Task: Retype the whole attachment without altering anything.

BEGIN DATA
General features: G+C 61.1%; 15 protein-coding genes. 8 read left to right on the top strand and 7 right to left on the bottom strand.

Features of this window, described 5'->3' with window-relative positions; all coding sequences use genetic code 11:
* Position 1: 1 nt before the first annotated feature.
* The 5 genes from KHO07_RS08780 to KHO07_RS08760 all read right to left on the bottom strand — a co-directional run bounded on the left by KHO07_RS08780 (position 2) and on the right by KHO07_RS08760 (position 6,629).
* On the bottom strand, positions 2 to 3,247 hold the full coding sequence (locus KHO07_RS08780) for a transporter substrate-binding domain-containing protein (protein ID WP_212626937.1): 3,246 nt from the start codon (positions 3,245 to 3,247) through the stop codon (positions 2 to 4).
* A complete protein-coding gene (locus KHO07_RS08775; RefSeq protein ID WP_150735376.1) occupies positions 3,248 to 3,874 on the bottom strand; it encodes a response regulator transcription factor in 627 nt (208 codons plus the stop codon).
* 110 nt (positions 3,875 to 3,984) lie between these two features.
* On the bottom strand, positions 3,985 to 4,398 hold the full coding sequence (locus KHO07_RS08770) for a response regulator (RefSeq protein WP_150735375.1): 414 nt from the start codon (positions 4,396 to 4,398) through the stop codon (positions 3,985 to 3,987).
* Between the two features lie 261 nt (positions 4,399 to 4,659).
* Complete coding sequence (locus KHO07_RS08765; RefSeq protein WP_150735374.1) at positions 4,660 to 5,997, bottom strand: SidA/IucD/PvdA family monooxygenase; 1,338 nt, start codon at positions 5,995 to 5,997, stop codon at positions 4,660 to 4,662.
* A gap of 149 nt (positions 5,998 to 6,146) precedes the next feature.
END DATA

General features: G+C 61.1%; 15 protein-coding genes. 8 read left to right on the top strand and 7 right to left on the bottom strand.

Features of this window, described 5'->3' with window-relative positions; all coding sequences use genetic code 11:
* Position 1: 1 nt before the first annotated feature.
* The 5 genes from KHO07_RS08780 to KHO07_RS08760 all read right to left on the bottom strand — a co-directional run bounded on the left by KHO07_RS08780 (position 2) and on the right by KHO07_RS08760 (position 6,629).
* On the bottom strand, positions 2 to 3,247 hold the full coding sequence (locus KHO07_RS08780) for a transporter substrate-binding domain-containing protein (protein ID WP_212626937.1): 3,246 nt from the start codon (positions 3,245 to 3,247) through the stop codon (positions 2 to 4).
* A complete protein-coding gene (locus KHO07_RS08775; RefSeq protein ID WP_150735376.1) occupies positions 3,248 to 3,874 on the bottom strand; it encodes a response regulator transcription factor in 627 nt (208 codons plus the stop codon).
* 110 nt (positions 3,875 to 3,984) lie between these two features.
* On the bottom strand, positions 3,985 to 4,398 hold the full coding sequence (locus KHO07_RS08770) for a response regulator (RefSeq protein WP_150735375.1): 414 nt from the start codon (positions 4,396 to 4,398) through the stop codon (positions 3,985 to 3,987).
* Between the two features lie 261 nt (positions 4,399 to 4,659).
* Complete coding sequence (locus KHO07_RS08765; RefSeq protein WP_150735374.1) at positions 4,660 to 5,997, bottom strand: SidA/IucD/PvdA family monooxygenase; 1,338 nt, start codon at positions 5,995 to 5,997, stop codon at positions 4,660 to 4,662.
* A gap of 149 nt (positions 5,998 to 6,146) precedes the next feature.